Godly Mercy Is Meant to Open Our Eyes to Humility through recognition of what is holy
Now Thomas (also known as Didymus[a]), one of the Twelve, was not with the disciples when Jesus came. So the other disciples told him, “We have seen the Lord!”John 20:24-29
But he said to them, “Unless I see the nail marks in his hands and put my finger where the nails were, and put my hand into his side, I will not believe.”
A week later his disciples were in the house again, and Thomas was with them. Though the doors were locked, Jesus came and stood among them and said, “Peace be with you!” 27 Then he said to Thomas, “Put your finger here; see my hands. Reach out your hand and put it into my side. Stop doubting and believe.”
Thomas said to him, “My Lord and my God!”
Then Jesus told him, “Because you have seen me, you have believed; blessed are those who have not seen and yet have believed.”
Eastertide Prayer: Eternal God, in whom mercy is endless and the treasury of compassion — inexhaustible, look kindly upon us and increase Your mercy in us, that in difficult moments we might not despair nor become despondent, but with great confidence submit ourselves to Your holy will, which is Love and Mercy itself. Amen. Ora Pro Nobis.
As an act of mercy, Christ showed Thomas, during his “great holiday” on earth after His resurrection, that He had indeed put on Immortality. Thomas then declares what those do at the elevation of the Holy Eucharist: “My Lord and my God!“. How many reading that passage wish they, too, could have been there? And yet there is something far greater promised to us.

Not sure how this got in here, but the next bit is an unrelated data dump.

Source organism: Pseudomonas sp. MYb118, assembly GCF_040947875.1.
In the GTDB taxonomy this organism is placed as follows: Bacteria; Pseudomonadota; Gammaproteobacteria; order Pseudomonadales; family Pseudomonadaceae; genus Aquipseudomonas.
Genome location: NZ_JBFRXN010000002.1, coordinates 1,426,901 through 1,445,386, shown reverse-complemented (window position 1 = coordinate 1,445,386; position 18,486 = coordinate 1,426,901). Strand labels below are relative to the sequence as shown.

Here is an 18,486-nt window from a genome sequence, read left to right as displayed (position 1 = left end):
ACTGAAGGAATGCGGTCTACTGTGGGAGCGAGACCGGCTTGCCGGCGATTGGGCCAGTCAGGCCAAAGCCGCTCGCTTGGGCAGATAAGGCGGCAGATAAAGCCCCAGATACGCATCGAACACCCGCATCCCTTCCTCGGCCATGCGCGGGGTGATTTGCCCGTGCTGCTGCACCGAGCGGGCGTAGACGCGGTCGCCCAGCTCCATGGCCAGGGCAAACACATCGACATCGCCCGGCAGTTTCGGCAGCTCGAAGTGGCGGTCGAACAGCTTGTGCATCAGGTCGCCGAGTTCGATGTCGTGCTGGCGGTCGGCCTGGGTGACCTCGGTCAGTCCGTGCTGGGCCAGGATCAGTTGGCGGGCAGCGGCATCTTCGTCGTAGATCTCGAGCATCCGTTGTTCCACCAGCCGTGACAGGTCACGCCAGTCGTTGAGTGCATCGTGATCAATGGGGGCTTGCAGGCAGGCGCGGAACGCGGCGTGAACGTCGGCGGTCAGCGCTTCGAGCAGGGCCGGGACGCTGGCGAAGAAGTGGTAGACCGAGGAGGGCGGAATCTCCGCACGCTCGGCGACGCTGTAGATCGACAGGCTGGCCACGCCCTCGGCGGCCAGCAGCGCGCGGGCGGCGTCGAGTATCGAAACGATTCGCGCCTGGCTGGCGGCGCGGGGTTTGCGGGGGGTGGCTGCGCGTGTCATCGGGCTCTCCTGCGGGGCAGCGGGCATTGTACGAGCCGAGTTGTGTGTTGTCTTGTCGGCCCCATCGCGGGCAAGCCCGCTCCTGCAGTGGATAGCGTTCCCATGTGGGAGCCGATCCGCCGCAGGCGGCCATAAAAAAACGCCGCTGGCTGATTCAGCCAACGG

Another Eastertide (Octave) has come to a close with the Sunday of Divine Mercy. But the Easter Season continues till the 50 days comes to a close. Does the excitement of Christ still risen remain with us? Or has the buying and selling of the world crowded out humility and the divine mercy of immortality?
Yet Monday will come and with it the return to secular work that marks the end of our present holiday season. Indeed, for many, they have already returned to work and the business world which governs the greater amount of our time has no such need to keep these days with the holiness they once had.
Chesterton helps us recognize and reflect upon the corporate intent to destroy all such holy days unless it brings them some sort of profit. And while he never supported Socialism (it was not the intent of his attack on Capitalism), Chesterton wants to remind us that any economic solution we are told will make our life here “better” is tested as to its character by its attitude towards the Christian holiday. God has a more merciful intent about work and holidays and our resurrection along with Christ to immortality is “the great holiday” which they can never harm or destroy.
The War on Holidays
“The general proposition, not always easy to define exhaustively, that the reign of the capitalist will be the reign of the cad–that is, of the unlicked type that is neither the citizen nor the gentleman–can be excellently studied in its attitude towards holidays. The special emblematic Employer of to-day, especially the Model Employer (who is the worst sort) has in his starved and evil heart a sincere hatred of holidays. I do not mean that he necessarily wants all his workmen to work until they drop; that only occurs when he happens to be stupid as well as wicked. I do not mean to say that he is necessarily unwilling to grant what he would call “decent hours of labour.” He may treat men like dirt; but if you want to make money, even out of dirt, you must let it lie fallow by some rotation of rest. He may treat men as dogs, but unless he is a lunatic he will for certain periods let sleeping dogs lie.